UNICEF shared their concern that Covid-19 pandemic has set back efforts to end violence against children and has disrupted the sustainable goals of the 2030 Agenda. The delegate found that essential violence prevention and response services were seriously disrupted in at least 104 countries due to the pandemic. The delegate further expresses her commitment to join the SR in her urgent call to invest in integrated services for children and their caregivers across all relevant sectors and emphasized that these investments are a legal and moral imperative. Investments to prevent violations can both avert the economic costs that result from violence and remove a critical barrier to the realisation of children’s rights. In her concluding remarks the delegate stressed UNICEF’s commitment to supporting states in their endeavours and to continue working closely with the Office of the Special Representative. 

NGO representatives welcomed the report of the Special Rapporteur and acknowledged the risks children had faced during the Covid-19 pandemic that continue to exist as a result of ongoing conflicts, environmental and other factors. Emphasis was placed on the need to invest in prevention services as well as to implement a child inclusive approach on an international, national and regional level. Several representatives called upon the international community to listen to children, making them part of the process of being able to shape their own future. NGOs reinforced the need for states to take collaborative action in order to improve the wellbeing and lives of children and their families and invest in a better future. 

Concluding Remarks

The Special Rapporteur reiterated her position that the key to protecting children around the world lies in the cooperation of the UN together with states, private actors and organisations at an international, national and regional level. In order to recover from the pandemic, it is crucial to implement cooperative solutions that are people oriented to make sure these steps consider the needs of people, especially of children. The measures adopted by states should include integrated services with a special emphasis on the need for social protection and assistance for children and their caregivers. The Special Representative pointed out the necessity to involve children in action plans and empower them to advocate for their own rights. The international community needs to pay particular attention to the fact that children are expressing themselves increasingly through social media and needs to take this evolution into account when adapting their improvement plans. 

Concerning child marriage, the Special Representative indicated the importance of taking into account all root causes. There needs to be a change not only in the legal sector but also a change in the social conditions as well as in gender discrimination standards to provide an effective and sustainable solution. This also includes improving living conditions in the rural areas of many African countries to make change possible. The Special Representative once again addressed the ongoing detentions of children in many countries and noted that depriving children of their liberty is not a solution in fighting the real problems and that she would do everything feasible within her mandate to stop these internments. She highlighted the importance of states to act in areas of peace and with financial resources and encouraged states to maintain cross-border cooperation to ensure the safety of children.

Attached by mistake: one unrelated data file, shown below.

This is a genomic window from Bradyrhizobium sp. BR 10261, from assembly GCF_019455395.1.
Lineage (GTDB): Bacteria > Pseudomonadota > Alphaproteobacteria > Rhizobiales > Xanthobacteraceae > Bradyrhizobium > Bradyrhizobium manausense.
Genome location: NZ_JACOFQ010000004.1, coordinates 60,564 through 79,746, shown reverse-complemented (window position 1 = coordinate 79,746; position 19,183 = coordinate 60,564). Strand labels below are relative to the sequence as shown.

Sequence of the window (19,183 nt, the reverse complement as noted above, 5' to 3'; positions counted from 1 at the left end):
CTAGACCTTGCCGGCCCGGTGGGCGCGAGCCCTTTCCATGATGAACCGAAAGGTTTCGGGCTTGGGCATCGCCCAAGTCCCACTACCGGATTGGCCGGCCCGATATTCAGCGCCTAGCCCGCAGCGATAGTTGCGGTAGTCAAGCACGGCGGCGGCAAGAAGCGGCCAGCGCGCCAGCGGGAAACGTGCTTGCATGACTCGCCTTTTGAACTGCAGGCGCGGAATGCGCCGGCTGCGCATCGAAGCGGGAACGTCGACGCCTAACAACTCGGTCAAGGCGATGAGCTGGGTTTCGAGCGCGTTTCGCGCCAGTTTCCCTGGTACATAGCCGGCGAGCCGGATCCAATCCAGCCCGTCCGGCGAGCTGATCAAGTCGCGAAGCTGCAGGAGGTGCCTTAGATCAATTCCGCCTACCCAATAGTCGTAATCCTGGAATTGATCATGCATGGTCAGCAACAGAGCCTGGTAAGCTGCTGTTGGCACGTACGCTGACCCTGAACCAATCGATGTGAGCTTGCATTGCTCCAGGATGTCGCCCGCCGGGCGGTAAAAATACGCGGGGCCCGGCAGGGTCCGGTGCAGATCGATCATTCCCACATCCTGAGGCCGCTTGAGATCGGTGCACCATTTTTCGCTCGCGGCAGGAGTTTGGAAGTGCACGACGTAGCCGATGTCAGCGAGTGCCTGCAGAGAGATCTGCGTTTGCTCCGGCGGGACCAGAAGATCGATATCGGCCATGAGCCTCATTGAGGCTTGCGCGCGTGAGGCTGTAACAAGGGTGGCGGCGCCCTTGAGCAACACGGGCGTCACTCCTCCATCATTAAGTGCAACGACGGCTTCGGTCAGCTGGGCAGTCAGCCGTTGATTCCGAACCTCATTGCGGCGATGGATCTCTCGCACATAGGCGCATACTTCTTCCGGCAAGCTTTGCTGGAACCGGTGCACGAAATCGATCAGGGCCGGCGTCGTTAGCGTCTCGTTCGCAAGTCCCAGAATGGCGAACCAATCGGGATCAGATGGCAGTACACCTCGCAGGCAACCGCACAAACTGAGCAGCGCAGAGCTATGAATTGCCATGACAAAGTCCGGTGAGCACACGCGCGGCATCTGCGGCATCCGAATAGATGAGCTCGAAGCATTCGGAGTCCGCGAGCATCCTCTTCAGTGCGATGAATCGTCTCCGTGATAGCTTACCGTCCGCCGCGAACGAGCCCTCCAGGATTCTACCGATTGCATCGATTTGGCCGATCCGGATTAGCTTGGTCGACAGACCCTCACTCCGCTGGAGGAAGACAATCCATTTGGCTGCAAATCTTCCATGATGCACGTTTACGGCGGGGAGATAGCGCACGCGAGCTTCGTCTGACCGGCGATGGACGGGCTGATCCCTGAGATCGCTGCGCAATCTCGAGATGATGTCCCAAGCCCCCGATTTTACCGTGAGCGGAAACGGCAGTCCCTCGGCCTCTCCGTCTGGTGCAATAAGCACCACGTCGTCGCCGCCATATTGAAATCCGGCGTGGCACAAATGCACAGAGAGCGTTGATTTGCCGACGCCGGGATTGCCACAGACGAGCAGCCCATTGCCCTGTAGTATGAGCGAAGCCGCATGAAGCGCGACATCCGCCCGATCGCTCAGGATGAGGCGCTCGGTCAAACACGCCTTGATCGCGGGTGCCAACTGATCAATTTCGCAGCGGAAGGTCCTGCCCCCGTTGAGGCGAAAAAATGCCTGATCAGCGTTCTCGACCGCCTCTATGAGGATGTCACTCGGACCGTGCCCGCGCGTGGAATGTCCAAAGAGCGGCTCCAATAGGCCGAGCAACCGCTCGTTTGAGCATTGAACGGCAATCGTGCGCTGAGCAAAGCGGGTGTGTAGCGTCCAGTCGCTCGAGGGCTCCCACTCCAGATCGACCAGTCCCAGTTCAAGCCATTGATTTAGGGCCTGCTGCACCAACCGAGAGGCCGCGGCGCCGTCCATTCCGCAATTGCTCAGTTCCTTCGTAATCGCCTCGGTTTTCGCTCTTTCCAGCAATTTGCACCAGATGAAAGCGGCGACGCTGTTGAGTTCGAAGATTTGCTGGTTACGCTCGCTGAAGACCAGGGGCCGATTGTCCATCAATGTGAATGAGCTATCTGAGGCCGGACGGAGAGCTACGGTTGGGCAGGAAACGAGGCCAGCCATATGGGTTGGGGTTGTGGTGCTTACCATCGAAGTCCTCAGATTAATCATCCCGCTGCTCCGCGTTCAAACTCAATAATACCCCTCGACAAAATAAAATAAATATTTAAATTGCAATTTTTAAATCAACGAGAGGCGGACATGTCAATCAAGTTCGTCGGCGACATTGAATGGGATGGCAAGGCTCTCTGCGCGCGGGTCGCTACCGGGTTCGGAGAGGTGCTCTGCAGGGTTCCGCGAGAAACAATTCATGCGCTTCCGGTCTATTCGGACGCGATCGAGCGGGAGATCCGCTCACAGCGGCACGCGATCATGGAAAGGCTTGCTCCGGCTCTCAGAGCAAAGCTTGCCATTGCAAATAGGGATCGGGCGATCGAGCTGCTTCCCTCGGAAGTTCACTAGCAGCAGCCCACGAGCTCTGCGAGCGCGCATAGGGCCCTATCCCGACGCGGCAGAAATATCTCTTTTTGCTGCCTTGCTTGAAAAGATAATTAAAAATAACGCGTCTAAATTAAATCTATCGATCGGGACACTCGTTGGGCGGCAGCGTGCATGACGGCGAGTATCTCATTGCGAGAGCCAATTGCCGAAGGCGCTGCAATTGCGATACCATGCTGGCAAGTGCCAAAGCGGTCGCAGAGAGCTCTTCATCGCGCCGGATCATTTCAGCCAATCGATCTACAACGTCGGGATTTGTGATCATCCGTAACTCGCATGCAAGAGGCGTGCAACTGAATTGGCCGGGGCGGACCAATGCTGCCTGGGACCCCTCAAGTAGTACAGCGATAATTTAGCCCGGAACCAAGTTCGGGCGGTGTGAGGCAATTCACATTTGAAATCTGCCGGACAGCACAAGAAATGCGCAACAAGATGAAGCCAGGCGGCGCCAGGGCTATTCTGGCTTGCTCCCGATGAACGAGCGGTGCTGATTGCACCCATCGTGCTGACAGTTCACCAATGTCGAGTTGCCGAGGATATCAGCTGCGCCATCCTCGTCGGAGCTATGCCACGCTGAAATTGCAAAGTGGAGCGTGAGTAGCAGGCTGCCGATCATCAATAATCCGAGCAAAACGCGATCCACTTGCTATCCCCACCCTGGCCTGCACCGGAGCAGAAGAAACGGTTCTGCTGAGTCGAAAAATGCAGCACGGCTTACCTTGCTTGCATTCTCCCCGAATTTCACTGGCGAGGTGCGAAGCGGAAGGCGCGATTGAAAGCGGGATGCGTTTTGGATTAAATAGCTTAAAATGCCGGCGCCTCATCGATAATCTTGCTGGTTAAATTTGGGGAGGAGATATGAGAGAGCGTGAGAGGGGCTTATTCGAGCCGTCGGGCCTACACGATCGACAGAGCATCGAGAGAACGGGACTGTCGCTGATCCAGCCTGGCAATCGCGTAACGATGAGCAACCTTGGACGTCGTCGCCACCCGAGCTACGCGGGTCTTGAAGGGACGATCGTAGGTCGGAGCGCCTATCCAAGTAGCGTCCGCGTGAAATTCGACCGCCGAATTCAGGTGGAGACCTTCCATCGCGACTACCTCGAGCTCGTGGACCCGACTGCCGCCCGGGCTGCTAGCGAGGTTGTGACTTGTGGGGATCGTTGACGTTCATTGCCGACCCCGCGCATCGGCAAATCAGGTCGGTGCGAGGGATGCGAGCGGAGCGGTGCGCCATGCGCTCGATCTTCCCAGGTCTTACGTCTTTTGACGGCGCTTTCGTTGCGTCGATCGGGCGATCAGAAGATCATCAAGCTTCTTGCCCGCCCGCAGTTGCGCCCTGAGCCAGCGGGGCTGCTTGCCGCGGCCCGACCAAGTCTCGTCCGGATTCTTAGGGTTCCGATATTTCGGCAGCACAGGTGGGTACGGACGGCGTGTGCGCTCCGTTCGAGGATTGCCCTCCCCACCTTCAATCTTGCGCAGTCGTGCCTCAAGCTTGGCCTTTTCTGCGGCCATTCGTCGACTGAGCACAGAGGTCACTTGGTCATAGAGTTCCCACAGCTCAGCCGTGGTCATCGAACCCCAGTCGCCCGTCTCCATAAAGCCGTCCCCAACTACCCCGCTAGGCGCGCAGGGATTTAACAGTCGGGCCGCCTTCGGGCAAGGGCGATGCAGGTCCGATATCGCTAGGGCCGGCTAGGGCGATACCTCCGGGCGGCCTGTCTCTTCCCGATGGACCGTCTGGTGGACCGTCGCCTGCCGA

Position of Geneva International Centre for Justice 

Geneva International Centre for Justice (GICJ) acknowledges the  well prepared report by the Special Representative and the efforts she has undertaken within her mandate to face the truth of the ongoing and increasing violence against children. We are convinced that national and regional co-operations that were set up by the Office of the Special Representative have created an important stepping stone in redressing the negative effects of the pandemic and will effectively and positively impact children’s lives around the world in the future. 

However, GICJ is deeply concerned about the increasing threats of violence children have been facing due to the pandemic. Not only has violence increased, it has also become less visible, putting children even more at risk. GICJ calls on all states to make greater efforts to protect children from all forms of abuse. We encourage the international community to take effective measures to ensure the rights of children are upheld, and call on states to take greater efforts to guarantee the protection of children online. Children must be actively included in this process, must be able to advocate for their own rights and must have the opportunity to make a change. It is only together that we are able to find a sustainable solution that effectively contributes to changing children’s living conditions throughout many areas in the world - only together can we find this “vaccine against the pandemic of violation against children”. The youth is depending on states to step up and take action – because children are not only our future, they are also our present. 

Childrens Rights, Violation Against Children, Children are Our Future, Law, International, UN, International Relations, Interactive Dialogue, Human Rights Council, 49th HRC, Justice, Human rights, Geneva, geneva4justice, GICJ, Geneva International Centre For Justice

GICJ Newsletter